trii t have been Invited to a neigh
bor's home and they have discussed
the cleanup.
"See that the newspapers are kept
posted as to what you are doing. They
can be a big ho1p in the work.
"If you desire we will send some
one who will make a scoring of your
town This will help you to prepare
for the official scoring
"We will try to furnish you with
public speakers if you so desire
committee of two or three including
the health officer could help very ma
terially in scoring the different pla
ces in your town. You have a copy
of the points from which the official
scoring will be made. If not we
will send you another You can
do a real service to your town in this
work and we want to help you."
Democratic and Progressive com
mittees met last night and decided to
enter into a fusion campaign this fall
and divide the nominations for the re
spective office on the basis of eight
for the progressives and seven for
the Democrats,
Thp Progressives will nominate for
the olfices of three representatives in
the state legislature, county clerk,
treasurer, recorder, surveyor and
four-year term commissioner, and the
Democrats will name the state sen.i
tor, one representative, sheriff, as
sessor, attorney, two-year term coin
missioner, and Ogden precinct con
stable, all of whom shall be placed
on both tickets.
It was also determined that the
two conventions shall be held simul
taneously on August 8.
The contract for repairing defective
electric wiring in the city hall build
ing was awarded to the Modern Elec
tric company of this city last evening
by thr- city board of commissioners
at $9, the lowest bid
The petition of property owners for
an arc lifht on Thirtieth street and
Childs avenue was granted on the
recommendation of Chris Flygare, su
perintendent of streets.
The petition for correcting unsani
tary conditions on Twentieth street
Exceptional Values
we are v'n n our
CB) July Clearance
tWFtm has increased the buying power of your money.
On all Spring and Sum- size; re8u,ar $6 00 and On All Straws and Pana-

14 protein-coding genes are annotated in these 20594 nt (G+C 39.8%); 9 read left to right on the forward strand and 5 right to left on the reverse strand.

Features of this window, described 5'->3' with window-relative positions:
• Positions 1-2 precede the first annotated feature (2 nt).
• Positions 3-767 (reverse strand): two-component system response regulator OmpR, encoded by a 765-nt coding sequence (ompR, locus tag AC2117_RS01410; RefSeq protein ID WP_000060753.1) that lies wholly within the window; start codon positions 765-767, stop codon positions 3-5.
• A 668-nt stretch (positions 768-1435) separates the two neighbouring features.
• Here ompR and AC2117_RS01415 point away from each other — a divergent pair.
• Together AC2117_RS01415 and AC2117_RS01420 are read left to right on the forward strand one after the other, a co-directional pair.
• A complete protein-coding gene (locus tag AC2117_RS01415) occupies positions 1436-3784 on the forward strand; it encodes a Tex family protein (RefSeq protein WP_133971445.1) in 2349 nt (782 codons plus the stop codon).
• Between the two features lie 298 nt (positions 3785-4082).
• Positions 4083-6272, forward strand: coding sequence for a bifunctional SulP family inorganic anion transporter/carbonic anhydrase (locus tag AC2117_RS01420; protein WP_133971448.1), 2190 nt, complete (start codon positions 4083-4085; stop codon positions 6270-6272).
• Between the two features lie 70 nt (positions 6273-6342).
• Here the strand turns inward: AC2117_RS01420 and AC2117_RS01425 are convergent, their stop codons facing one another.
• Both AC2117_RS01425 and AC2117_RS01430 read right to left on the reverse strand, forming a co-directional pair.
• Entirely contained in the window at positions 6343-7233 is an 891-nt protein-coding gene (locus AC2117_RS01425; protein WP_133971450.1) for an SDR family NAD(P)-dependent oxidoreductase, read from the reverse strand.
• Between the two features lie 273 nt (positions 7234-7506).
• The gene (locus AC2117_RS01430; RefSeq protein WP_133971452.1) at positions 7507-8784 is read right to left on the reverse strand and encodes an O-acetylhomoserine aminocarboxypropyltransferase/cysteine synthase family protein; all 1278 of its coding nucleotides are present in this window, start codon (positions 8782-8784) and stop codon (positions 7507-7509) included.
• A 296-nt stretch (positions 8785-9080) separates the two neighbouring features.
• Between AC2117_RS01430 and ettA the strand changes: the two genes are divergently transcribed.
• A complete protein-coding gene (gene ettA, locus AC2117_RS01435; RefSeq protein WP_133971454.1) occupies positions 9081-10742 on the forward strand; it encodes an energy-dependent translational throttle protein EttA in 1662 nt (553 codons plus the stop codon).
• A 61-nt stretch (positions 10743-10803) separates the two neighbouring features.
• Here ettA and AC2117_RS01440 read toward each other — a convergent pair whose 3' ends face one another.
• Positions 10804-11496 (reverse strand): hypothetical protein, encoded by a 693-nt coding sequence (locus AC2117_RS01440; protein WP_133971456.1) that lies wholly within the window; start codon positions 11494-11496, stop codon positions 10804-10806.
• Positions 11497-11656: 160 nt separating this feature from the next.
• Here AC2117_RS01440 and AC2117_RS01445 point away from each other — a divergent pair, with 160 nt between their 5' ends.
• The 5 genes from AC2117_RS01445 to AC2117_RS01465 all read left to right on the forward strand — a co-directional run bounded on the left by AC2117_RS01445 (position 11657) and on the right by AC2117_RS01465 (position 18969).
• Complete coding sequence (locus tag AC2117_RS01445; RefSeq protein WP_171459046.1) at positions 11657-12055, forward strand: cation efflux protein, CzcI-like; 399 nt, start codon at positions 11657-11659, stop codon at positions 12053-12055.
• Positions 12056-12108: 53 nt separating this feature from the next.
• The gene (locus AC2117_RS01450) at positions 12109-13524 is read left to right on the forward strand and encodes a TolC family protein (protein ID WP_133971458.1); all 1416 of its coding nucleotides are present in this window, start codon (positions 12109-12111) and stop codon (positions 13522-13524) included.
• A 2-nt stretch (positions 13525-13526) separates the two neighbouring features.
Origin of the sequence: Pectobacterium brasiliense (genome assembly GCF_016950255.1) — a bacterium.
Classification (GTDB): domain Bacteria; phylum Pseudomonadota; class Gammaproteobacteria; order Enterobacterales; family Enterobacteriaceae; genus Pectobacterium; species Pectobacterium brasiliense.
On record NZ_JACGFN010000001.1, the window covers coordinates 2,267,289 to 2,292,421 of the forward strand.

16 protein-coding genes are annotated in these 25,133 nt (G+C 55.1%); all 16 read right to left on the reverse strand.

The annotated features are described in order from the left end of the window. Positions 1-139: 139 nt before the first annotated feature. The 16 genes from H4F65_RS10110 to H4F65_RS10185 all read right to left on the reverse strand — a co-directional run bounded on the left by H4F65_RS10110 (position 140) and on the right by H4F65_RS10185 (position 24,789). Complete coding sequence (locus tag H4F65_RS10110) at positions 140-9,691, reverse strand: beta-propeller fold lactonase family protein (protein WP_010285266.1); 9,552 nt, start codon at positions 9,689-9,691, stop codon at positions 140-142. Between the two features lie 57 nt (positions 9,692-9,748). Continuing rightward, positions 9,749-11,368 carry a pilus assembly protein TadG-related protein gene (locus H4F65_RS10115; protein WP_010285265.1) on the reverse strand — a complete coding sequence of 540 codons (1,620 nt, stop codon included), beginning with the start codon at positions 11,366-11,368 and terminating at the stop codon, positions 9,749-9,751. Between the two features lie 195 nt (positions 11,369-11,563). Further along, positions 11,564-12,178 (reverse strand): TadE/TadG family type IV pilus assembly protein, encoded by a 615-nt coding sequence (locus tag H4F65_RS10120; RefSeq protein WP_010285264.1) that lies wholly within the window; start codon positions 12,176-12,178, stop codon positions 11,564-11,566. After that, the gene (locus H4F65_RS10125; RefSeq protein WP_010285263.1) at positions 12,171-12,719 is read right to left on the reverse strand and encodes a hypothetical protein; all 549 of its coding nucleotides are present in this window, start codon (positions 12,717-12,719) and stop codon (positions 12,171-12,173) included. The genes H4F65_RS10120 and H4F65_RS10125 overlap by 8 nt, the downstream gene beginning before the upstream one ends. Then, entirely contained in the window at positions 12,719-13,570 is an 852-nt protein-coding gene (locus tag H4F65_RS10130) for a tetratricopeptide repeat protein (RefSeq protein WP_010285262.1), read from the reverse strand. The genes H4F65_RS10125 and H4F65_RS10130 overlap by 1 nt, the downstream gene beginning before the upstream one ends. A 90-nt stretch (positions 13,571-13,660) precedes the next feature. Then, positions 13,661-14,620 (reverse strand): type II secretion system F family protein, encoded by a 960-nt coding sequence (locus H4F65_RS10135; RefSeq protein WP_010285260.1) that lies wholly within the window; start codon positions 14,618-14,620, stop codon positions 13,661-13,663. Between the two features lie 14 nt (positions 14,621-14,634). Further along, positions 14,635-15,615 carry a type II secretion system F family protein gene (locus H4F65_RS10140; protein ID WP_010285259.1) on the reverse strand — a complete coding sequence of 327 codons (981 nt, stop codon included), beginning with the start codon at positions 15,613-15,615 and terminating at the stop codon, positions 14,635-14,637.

rl . t ma $6-50 values mas
mer Clotfcing for Men This includes aH the new j
and Young Men. "IO styles of the season.
and Quincy avenue, caused by low
ground on which accumulates stag
nant water and decaying vegetation
was referred to the superintendent of
streets for consideration.
The petition for water main exten
sion of about 550 feet east on Thirty
first street, was referred to the super
intendent of waterworks
The following payrolls were allow
ei and the auditor Instructed to draw
warrants for the several amounts:
Street department 91102.12)
Public affairs and finance... 313.60
Public safety 282.98
Waterworks 118.50
Total $1,817.20
James Morrison, Dorothy
Kelly, Mark McDermott and
Sophie are at the Oracle today.
Y--, I lunched with the Conserva
tive candidate, had dinner with the
Radical, and coffee and liquor with the
' And then how did you vote?"
"My dear sir, how can you ask' Of
course, the most simple regard for
delicacy kept me from the polls alto
gether. L'H lust ration.
Read the Classified ds. I
The Utah Land v Livestock com
pany has filed articles of incorpora
tion with tho county clerk with a
capital of 25,000, divided into shares
of the par value of $1 each. The in
corporators all are residents of Og
den and part of the capital stock has
been paid in by a lease on 35 acres of
land, and stock and farm implements
valued at $3050.
Following are the incorporators
and officers for the first year
James B. Dickson, president; Le
right Hauklne, vice president; John
I Van De Graaf, secretary and treas
urer, who, with W P. Simons and
W H. Galden, form the directorate.
The objert of the company as sta
ter! in tho articles of incorporation
i to conduct a ranching and livestock
business deal in real estate and dc(
I a commission business in the hand-
ling of cattle, horses, hogs and other
j Jive stock.
Mistress Why have vou put two
botwater bottles in my bed?
Bridget Sure, mum. wan of thim a
was leaklu, and I didn't know which, u
so I put both in to make sure. ir
If a Hottentot taught a Hottentot tot js
To talk ere the tot could totter, j?
Ought the Hottenot tot .
To be taught to say "aught"
Or "nausht," or what ought to be
taught her? J '"
If t-i hoot and toot a Hottentot tot
Be taught by a Hottentot tooter, d
Should the tooter get hot if the Hot tl
tentot tot S(
Hoot and toot at the Hottentot U
tooter? Current Opinion. ,
Old Lady (irritably) Here, boy, I've jn
Keen waiting some time to be waited
Druggist's Boy Yes, ma'am, what
can I do for you''
Old Lady I want a two-cent stamp. to
Druggists Boy Yes, ma'am. Will c
you have it licked or unlicked? Los m
Angeles Express. j
I oo I Pr
Read the Classified Ads. I c(
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CHAUTAUQUA See Daily Program I
GLEN WOOD PARK - m Column of
July 11th to 19th I This Paper I $